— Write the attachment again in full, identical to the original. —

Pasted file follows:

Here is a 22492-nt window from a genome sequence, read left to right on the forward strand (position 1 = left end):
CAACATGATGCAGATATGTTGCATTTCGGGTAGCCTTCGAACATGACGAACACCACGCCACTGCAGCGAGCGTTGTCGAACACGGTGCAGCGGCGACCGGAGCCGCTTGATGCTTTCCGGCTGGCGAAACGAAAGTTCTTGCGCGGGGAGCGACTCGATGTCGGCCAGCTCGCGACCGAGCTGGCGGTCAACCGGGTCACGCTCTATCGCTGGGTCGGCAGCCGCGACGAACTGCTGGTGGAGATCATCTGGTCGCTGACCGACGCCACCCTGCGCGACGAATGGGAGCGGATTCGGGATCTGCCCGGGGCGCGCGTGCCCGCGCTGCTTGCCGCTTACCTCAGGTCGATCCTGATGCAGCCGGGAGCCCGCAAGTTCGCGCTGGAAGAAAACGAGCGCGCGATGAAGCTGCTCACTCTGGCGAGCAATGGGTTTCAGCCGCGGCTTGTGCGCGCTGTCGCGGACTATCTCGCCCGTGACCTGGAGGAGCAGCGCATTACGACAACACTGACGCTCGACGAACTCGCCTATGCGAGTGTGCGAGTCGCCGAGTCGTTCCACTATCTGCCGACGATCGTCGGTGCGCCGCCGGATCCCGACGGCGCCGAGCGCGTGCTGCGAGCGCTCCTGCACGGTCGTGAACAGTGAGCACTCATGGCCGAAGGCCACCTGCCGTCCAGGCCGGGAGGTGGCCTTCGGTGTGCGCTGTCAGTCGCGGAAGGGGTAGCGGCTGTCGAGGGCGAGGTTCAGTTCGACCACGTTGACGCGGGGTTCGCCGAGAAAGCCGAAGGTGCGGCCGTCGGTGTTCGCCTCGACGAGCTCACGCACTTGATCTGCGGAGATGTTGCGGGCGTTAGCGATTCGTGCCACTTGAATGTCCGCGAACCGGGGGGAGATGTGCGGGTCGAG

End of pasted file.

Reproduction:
Here is a 22492-nt window from a genome sequence, read left to right on the forward strand (position 1 = left end):
CAACATGATGCAGATATGTTGCATTTCGGGTAGCCTTCGAACATGACGAACACCACGCCACTGCAGCGAGCGTTGTCGAACACGGTGCAGCGGCGACCGGAGCCGCTTGATGCTTTCCGGCTGGCGAAACGAAAGTTCTTGCGCGGGGAGCGACTCGATGTCGGCCAGCTCGCGACCGAGCTGGCGGTCAACCGGGTCACGCTCTATCGCTGGGTCGGCAGCCGCGACGAACTGCTGGTGGAGATCATCTGGTCGCTGACCGACGCCACCCTGCGCGACGAATGGGAGCGGATTCGGGATCTGCCCGGGGCGCGCGTGCCCGCGCTGCTTGCCGCTTACCTCAGGTCGATCCTGATGCAGCCGGGAGCCCGCAAGTTCGCGCTGGAAGAAAACGAGCGCGCGATGAAGCTGCTCACTCTGGCGAGCAATGGGTTTCAGCCGCGGCTTGTGCGCGCTGTCGCGGACTATCTCGCCCGTGACCTGGAGGAGCAGCGCATTACGACAACACTGACGCTCGACGAACTCGCCTATGCGAGTGTGCGAGTCGCCGAGTCGTTCCACTATCTGCCGACGATCGTCGGTGCGCCGCCGGATCCCGACGGCGCCGAGCGCGTGCTGCGAGCGCTCCTGCACGGTCGTGAACAGTGAGCACTCATGGCCGAAGGCCACCTGCCGTCCAGGCCGGGAGGTGGCCTTCGGTGTGCGCTGTCAGTCGCGGAAGGGGTAGCGGCTGTCGAGGGCGAGGTTCAGTTCGACCACGTTGACGCGGGGTTCGCCGAGAAAGCCGAAGGTGCGGCCGTCGGTGTTCGCCTCGACGAGCTCACGCACTTGATCTGCGGAGATGTTGCGGGCGTTAGCGATTCGTGCCACTTGAATGTCCGCGAACCGGGGGGAGATGTGCGGGTCGAG